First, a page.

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BY SAM SPOKONY | A group of Cooper Union students will soon work to develop a unique new tool to help residents of the Lower East Side — and perhaps, someday, people all over the world — cope with the destructive impact of future storms like Hurricane Sandy.
Under the direction of a longtime Cooper professor, and in association with Lower East Side neighborhood organizations, students from the university’s schools of art, architecture and engineering will collaborate to design a solar-powered product that can simultaneously provide public wireless Internet, emergency lighting and a charging station for computers or cell phones.
Community leaders supporting the project hope to install the innovative, three-in-one power stations around public spaces — starting near the East River waterfront, where so many people suffered after losing power when Sandy struck.
“It’s really a fantastic opportunity for the students,” said Dr. Toby Cumberbatch, who teaches the interdisciplinary class, titled “Sustainable Engineering and Development,” that will host the project once the next semester begins in mid-January.
“It presents a lot of stimulating challenges,” Cumberbatch added. “But the big thing is that this involves real people and a real need on the Lower East Side, and it’ll push students to provide a great benefit to the neighborhood.”
The project — which has been named the Cooper Lumen Design Challenge — was conceived by Paul Garrin, an East Village resident and Cooper alumnus who in 2003 created WiFi-NY, a member-supported, noncommercial Internet provider that has grown to serve the East Village, Lower East Side and western Brooklyn.
Back in 2010, Garrin reached out to the Two Bridges Neighborhood Council in order to bring his wireless Internet service to their community. After Sandy struck last year and left many Two Bridges residents stranded, without power or access to vital online information, he also began working with them to develop the WiFi-NY People’s Emergency Network, which aims to connect people in case of a devastating storm that knocks out service from major corporate Internet providers.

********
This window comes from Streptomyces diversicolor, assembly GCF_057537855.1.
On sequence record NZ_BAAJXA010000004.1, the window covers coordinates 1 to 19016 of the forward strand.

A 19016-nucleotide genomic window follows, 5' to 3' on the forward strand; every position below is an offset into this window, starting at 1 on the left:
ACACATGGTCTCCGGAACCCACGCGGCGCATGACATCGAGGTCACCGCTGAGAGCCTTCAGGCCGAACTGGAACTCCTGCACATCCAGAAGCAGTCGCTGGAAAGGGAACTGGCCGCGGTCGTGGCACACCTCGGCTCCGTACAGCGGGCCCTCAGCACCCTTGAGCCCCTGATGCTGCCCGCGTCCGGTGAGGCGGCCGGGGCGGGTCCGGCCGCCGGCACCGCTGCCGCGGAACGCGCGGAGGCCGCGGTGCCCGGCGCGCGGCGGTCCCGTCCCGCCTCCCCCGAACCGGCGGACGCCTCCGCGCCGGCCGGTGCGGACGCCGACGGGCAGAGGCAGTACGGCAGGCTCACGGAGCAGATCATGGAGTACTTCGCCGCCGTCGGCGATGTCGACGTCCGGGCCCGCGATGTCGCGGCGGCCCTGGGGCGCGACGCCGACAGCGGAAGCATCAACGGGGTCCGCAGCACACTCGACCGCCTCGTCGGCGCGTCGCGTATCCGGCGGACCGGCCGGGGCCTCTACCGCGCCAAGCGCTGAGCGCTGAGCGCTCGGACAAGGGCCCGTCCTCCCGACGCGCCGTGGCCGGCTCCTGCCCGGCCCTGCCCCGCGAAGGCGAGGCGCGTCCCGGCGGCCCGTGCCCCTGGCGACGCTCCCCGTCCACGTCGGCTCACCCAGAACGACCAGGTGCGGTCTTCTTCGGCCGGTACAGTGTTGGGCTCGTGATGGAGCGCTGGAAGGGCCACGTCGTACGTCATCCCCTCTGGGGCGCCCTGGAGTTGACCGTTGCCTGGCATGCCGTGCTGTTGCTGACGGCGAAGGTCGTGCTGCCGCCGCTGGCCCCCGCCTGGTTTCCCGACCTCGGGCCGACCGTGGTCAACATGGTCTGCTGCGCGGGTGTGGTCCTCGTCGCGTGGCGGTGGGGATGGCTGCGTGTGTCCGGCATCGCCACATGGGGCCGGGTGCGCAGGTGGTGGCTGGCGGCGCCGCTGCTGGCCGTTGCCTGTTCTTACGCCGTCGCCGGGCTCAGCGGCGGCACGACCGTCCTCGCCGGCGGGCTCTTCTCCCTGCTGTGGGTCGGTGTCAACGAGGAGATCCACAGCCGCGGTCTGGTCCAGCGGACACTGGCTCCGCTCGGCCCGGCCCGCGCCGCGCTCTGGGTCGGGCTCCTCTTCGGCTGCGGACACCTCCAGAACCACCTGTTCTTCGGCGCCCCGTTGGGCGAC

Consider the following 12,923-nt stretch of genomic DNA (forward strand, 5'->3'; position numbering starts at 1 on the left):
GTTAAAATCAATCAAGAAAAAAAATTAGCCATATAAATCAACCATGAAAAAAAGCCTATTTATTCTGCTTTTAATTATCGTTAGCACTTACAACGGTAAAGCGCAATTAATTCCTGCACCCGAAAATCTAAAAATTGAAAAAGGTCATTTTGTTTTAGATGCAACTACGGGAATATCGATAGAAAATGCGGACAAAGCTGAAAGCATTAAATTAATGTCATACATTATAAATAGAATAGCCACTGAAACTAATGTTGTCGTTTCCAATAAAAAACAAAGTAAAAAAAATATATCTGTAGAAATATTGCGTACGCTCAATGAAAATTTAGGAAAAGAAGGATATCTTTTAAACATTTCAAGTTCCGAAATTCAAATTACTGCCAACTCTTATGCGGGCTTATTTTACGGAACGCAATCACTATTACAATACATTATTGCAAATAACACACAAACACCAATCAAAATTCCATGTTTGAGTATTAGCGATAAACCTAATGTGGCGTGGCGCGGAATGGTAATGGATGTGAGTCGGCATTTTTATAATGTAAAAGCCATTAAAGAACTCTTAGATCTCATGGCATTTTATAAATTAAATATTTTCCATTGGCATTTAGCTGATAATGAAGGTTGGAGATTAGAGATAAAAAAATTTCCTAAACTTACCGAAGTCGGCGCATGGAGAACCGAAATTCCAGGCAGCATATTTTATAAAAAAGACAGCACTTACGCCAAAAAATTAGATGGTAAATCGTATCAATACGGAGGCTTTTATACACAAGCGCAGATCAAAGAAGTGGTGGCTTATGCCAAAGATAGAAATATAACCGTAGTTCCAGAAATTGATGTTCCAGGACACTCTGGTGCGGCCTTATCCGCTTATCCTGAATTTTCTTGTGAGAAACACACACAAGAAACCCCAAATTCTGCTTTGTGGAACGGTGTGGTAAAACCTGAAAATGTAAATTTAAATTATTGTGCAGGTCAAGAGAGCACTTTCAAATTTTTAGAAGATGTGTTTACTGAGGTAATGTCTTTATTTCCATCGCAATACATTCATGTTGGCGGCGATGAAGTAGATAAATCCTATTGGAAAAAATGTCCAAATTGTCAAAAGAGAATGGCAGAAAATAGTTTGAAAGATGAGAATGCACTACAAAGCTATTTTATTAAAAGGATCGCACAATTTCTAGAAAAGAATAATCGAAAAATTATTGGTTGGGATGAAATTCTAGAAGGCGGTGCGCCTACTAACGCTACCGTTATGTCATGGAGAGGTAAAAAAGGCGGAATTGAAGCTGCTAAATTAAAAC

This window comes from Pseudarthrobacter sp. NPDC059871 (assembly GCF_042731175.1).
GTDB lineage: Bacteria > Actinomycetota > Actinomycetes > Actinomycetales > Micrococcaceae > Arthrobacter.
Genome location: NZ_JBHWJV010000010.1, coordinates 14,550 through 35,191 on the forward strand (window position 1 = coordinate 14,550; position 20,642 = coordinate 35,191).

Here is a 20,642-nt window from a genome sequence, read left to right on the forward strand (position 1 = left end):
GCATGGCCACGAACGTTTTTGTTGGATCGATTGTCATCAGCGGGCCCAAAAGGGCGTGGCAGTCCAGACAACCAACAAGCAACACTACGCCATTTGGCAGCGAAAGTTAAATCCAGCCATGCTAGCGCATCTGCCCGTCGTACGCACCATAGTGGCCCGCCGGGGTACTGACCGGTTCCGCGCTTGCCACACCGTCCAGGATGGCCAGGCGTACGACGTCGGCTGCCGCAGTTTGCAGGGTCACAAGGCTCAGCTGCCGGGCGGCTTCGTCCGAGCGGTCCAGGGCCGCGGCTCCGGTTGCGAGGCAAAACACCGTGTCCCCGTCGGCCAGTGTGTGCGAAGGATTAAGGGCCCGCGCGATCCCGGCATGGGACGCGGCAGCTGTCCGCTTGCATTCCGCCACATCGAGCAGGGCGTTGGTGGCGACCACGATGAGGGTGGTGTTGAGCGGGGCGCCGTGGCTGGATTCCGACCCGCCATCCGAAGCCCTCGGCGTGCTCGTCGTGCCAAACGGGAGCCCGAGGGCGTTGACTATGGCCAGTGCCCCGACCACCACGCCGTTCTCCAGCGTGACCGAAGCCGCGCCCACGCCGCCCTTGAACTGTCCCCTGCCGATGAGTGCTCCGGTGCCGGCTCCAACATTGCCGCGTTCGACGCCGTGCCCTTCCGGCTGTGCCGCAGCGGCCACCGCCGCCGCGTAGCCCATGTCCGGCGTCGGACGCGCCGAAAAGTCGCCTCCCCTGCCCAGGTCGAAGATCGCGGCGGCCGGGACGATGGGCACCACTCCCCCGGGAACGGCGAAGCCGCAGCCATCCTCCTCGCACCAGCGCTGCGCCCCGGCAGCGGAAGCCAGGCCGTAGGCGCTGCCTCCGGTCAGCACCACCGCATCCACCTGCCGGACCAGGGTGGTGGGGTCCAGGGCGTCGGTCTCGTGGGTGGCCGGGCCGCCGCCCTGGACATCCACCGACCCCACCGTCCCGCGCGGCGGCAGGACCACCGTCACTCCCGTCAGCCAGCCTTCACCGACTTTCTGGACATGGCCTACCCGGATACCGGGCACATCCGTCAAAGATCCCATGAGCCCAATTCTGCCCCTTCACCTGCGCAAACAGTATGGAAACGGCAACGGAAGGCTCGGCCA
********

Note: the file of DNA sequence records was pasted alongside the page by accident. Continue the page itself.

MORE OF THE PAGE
Garrin explained that when he recently began thinking of the possibilities for a new three-in-one product that could provide lighting and a charging station, as well as Internet access, he decided to bridge a gap, and brought Cooper and T.B.N.C. together.
“I feel it’s important for me, as an alum, to offer the students the chance to do something unique, while also allowing Cooper to engage the local community more than they have in the past,” Garrin said.
Now, he’s serving as a mentor and community liaison for the Cooper Lumen Design Challenge, while T.B.N.C. acts as the primary fundraiser.
The neighborhood group has set up a Web site — indiegogo.com/projects/support-the-cooper-lumen-design-challenge — to collect donations that will go toward purchasing supplies for students as they design and eventually produce the triple-feature power station. They hope to raise at least $10,000 by Jan. 15.
“Paul’s a genius, and rather than being motivated by profit, he’s just totally committed to this idea, and so we’re glad to fully support him on it,” said T.B.N.C. President Victor Papa.
Garrin said he hopes to show off a prototype of the students’ work by the end of the coming semester, at Cooper’s Founders Day event next April. Once the design is perfected and more products can be made, he plans to work with T.B.N.C. and other community groups to place them in vulnerable Lower East Side areas.
Cumberbatch noted that, beyond serving a local need, the innovative Cooper Lumen power station could eventually be used by people in other places that are underserved or heavily affected by natural disasters.
“If it turns out to be really good, you could take it to a place like the Philippines, which has been destroyed by an even bigger natural disaster [than Sandy],” he said, “and, really, I could imagine someone taking this out to remote villages all over the world.”